Kirk is not fond of ladders.

    The tree hive, now tied into frames in a nuc box.

    Adding a feeding shim to the nuc box.

    Giving honey and pollen to the cut-out bees.

    Now in Eagle Rock, setting up the trap-out.

    Photo credit: tagging along with kirkobeeo and maurice (Living in SoCal)


    Winter bee activity goes to 11

    Several people have posted on our Yahoo group that their bees are going bonkers with activity lately. Here at Feral Honey HQ, it's the same story—lots of activity from the first light in the morning until well into the evening.

    This forager is way into our English Lavender.

    Here's hoping for plenty of spring rain and another great year for honey in 2011!

    Backwards Beekeepers in The New York Times

    Kristina Shevory has this piece in the New York Times today about the continuing rise of urban beekeeping and the struggle to gain legalization in many cities. Our own Daniel Salisbury and Max Wong are prominently featured. As Kirk would point out, we're changing the world:

    In Los Angeles, the Backwards Beekeepers club has 400 members — up from six members two years ago...

    Santa Monica models itself as an environmentally conscious city, but it has long banned beekeeping. So when city inspectors found three hives in Daniel Salisbury’s backyard two years ago, they insisted he move them. He took the hives north to his mother’s house in San Luis Obispo County, where beekeeping is legal, but he also began a drive to legalize hives in Santa Monica.

    He has become so well known that people at his city-owned trailer park call to alert him when exterminators, retained by the Santa Monica housing agency, are headed toward bee swarms.

    “I would chase down the swarms and literally run with my clippers to get the branch before Orkin showed up,” said Mr. Salisbury, 47, an antiques dealer, referring to a large pest-control company.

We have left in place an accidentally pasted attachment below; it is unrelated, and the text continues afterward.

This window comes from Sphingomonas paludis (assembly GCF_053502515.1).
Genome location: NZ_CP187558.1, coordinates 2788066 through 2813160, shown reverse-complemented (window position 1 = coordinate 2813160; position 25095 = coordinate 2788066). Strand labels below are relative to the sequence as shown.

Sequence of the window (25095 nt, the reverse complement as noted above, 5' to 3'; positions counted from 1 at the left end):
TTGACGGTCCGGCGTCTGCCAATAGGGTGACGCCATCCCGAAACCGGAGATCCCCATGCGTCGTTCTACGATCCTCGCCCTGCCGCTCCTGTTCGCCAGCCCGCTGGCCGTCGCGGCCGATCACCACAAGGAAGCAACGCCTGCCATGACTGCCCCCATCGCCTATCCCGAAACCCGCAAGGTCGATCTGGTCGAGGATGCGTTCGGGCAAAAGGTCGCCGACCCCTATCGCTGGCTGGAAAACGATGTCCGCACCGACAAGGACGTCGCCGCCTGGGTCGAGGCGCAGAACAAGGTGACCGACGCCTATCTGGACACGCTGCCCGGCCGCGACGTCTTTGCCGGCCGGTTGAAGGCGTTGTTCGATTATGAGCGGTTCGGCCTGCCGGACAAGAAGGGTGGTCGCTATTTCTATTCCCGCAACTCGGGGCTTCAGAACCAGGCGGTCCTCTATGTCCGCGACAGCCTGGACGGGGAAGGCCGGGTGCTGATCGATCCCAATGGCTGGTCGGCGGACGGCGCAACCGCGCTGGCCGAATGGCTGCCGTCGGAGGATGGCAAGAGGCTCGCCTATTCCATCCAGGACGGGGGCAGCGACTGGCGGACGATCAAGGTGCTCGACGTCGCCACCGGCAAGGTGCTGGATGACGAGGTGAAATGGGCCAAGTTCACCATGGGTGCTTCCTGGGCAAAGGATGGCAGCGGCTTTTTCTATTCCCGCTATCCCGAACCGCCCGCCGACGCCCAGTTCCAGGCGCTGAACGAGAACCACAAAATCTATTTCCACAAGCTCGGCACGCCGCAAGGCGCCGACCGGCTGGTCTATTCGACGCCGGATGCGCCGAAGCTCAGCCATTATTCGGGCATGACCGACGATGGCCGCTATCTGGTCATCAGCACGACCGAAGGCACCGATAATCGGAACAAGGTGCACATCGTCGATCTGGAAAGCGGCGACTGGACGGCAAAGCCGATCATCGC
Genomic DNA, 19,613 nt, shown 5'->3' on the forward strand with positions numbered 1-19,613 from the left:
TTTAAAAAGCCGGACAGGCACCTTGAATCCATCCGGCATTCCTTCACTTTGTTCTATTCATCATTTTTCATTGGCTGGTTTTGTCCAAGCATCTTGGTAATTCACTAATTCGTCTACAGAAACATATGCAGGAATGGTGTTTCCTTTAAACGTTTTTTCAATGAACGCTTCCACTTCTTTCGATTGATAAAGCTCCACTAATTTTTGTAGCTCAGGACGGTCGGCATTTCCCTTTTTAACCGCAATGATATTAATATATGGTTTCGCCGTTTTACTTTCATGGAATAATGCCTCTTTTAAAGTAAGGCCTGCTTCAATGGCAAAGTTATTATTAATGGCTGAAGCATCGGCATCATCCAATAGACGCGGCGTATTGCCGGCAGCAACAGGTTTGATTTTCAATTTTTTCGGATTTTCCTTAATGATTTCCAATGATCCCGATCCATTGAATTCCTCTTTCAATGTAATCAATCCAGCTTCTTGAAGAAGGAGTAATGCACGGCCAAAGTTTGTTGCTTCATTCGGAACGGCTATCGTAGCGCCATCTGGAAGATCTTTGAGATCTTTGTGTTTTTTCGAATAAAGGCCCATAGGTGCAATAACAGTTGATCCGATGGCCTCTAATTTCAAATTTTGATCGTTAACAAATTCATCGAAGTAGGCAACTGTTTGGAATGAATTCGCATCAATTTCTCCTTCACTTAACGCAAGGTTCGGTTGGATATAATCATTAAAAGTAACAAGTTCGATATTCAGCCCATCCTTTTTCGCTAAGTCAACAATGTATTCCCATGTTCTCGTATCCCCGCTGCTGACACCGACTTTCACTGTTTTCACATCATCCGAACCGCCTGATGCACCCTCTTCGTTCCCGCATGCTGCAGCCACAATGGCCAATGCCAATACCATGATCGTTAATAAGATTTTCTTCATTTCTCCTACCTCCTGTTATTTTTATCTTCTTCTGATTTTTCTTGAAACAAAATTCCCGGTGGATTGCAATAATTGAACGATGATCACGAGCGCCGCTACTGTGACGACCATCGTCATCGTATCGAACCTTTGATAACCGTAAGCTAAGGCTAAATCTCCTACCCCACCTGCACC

Over the last two years, Mr. Salisbury has attended Santa Monica City Council meetings, recruited a Los Angeles beekeeping club to help, and launched an e-mail legalization campaign joined by hundreds worldwide. On Tuesday, the Santa Monica City Council is scheduled to reconsider the beekeeping ban, and supporters of legalization are optimistic.

    Max Wong, a Los Angeles beekeeper who has been helping Mr. Salisbury with his drive, hopes to wield some of the same political techniques in a legalization push in her city. Beekeeping rules there are a patchwork, with the hobby legal on one side of a street and illegal on the other.

    “We’re in trouble and the bees are in trouble,” said Ms. Wong, 42, a member of the Backwards Beekeepers club. “We need to do something.”

    Ms. Wong, a film producer who started keeping bees a year ago, wants to legalize bees not just to help hobbyists like herself, but to help feed and employ others. She sees bees as the best way to increase vegetable pollination in local community gardens and thinks that some people, like a few members of her club, could even become professional beekeepers.

    Like Mr. Barrett from Queens and other new beekeepers, Ms. Wong is developing a close relationship with her bees, and she wants to ensure that others can enjoy the hobby as much as she does.

    “It’s like having 35,000 pets,” she said. “I’m hyperactive, so anything that shuts down my brain is a good thing. When I’m working at a hive, I’m quiet and meditative.”

    The Beekeeper Next Door (The New York Times)